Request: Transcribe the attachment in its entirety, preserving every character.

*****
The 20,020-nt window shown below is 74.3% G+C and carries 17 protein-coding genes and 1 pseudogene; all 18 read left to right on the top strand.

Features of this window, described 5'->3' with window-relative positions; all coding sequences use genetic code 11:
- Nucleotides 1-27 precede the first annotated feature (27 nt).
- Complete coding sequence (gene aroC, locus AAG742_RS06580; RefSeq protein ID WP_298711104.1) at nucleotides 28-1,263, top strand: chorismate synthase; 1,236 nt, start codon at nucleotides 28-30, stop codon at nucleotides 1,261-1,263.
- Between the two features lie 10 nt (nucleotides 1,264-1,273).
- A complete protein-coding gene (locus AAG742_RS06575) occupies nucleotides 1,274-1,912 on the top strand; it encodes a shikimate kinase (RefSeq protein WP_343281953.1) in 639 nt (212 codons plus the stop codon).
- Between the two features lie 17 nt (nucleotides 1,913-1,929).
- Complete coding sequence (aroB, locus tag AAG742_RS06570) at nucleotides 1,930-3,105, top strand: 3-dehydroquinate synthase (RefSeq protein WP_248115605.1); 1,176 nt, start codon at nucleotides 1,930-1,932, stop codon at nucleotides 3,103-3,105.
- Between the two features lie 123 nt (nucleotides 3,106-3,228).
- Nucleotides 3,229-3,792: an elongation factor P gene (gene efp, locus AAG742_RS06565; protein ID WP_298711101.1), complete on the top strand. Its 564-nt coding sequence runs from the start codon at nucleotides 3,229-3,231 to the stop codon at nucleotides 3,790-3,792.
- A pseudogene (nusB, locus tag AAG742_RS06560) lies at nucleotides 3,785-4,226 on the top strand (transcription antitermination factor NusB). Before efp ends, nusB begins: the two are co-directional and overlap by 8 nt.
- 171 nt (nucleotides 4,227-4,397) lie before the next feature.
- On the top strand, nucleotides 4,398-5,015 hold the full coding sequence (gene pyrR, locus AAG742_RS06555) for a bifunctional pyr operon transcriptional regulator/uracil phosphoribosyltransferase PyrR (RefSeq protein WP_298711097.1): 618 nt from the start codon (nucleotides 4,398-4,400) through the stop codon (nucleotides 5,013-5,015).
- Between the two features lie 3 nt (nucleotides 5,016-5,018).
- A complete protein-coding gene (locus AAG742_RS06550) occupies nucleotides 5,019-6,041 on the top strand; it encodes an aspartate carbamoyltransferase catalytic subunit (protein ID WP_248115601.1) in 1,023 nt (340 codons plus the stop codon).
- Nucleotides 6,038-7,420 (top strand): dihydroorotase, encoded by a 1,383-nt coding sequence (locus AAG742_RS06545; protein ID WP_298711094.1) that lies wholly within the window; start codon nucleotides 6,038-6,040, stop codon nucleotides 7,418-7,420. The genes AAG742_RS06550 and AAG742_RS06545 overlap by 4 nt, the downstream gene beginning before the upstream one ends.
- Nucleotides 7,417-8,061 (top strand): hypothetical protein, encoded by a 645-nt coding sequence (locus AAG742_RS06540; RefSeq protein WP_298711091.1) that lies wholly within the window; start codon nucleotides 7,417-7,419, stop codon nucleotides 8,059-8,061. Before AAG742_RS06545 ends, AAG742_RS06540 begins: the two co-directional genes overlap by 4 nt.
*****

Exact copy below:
The 20,020-nt window shown below is 74.3% G+C and carries 17 protein-coding genes and 1 pseudogene; all 18 read left to right on the top strand.

Features of this window, described 5'->3' with window-relative positions; all coding sequences use genetic code 11:
- Nucleotides 1-27 precede the first annotated feature (27 nt).
- Complete coding sequence (gene aroC, locus AAG742_RS06580; RefSeq protein ID WP_298711104.1) at nucleotides 28-1,263, top strand: chorismate synthase; 1,236 nt, start codon at nucleotides 28-30, stop codon at nucleotides 1,261-1,263.
- Between the two features lie 10 nt (nucleotides 1,264-1,273).
- A complete protein-coding gene (locus AAG742_RS06575) occupies nucleotides 1,274-1,912 on the top strand; it encodes a shikimate kinase (RefSeq protein WP_343281953.1) in 639 nt (212 codons plus the stop codon).
- Between the two features lie 17 nt (nucleotides 1,913-1,929).
- Complete coding sequence (aroB, locus tag AAG742_RS06570) at nucleotides 1,930-3,105, top strand: 3-dehydroquinate synthase (RefSeq protein WP_248115605.1); 1,176 nt, start codon at nucleotides 1,930-1,932, stop codon at nucleotides 3,103-3,105.
- Between the two features lie 123 nt (nucleotides 3,106-3,228).
- Nucleotides 3,229-3,792: an elongation factor P gene (gene efp, locus AAG742_RS06565; protein ID WP_298711101.1), complete on the top strand. Its 564-nt coding sequence runs from the start codon at nucleotides 3,229-3,231 to the stop codon at nucleotides 3,790-3,792.
- A pseudogene (nusB, locus tag AAG742_RS06560) lies at nucleotides 3,785-4,226 on the top strand (transcription antitermination factor NusB). Before efp ends, nusB begins: the two are co-directional and overlap by 8 nt.
- 171 nt (nucleotides 4,227-4,397) lie before the next feature.
- On the top strand, nucleotides 4,398-5,015 hold the full coding sequence (gene pyrR, locus AAG742_RS06555) for a bifunctional pyr operon transcriptional regulator/uracil phosphoribosyltransferase PyrR (RefSeq protein WP_298711097.1): 618 nt from the start codon (nucleotides 4,398-4,400) through the stop codon (nucleotides 5,013-5,015).
- Between the two features lie 3 nt (nucleotides 5,016-5,018).
- A complete protein-coding gene (locus AAG742_RS06550) occupies nucleotides 5,019-6,041 on the top strand; it encodes an aspartate carbamoyltransferase catalytic subunit (protein ID WP_248115601.1) in 1,023 nt (340 codons plus the stop codon).
- Nucleotides 6,038-7,420 (top strand): dihydroorotase, encoded by a 1,383-nt coding sequence (locus AAG742_RS06545; protein ID WP_298711094.1) that lies wholly within the window; start codon nucleotides 6,038-6,040, stop codon nucleotides 7,418-7,420. The genes AAG742_RS06550 and AAG742_RS06545 overlap by 4 nt, the downstream gene beginning before the upstream one ends.
- Nucleotides 7,417-8,061 (top strand): hypothetical protein, encoded by a 645-nt coding sequence (locus AAG742_RS06540; RefSeq protein WP_298711091.1) that lies wholly within the window; start codon nucleotides 7,417-7,419, stop codon nucleotides 8,059-8,061. Before AAG742_RS06545 ends, AAG742_RS06540 begins: the two co-directional genes overlap by 4 nt.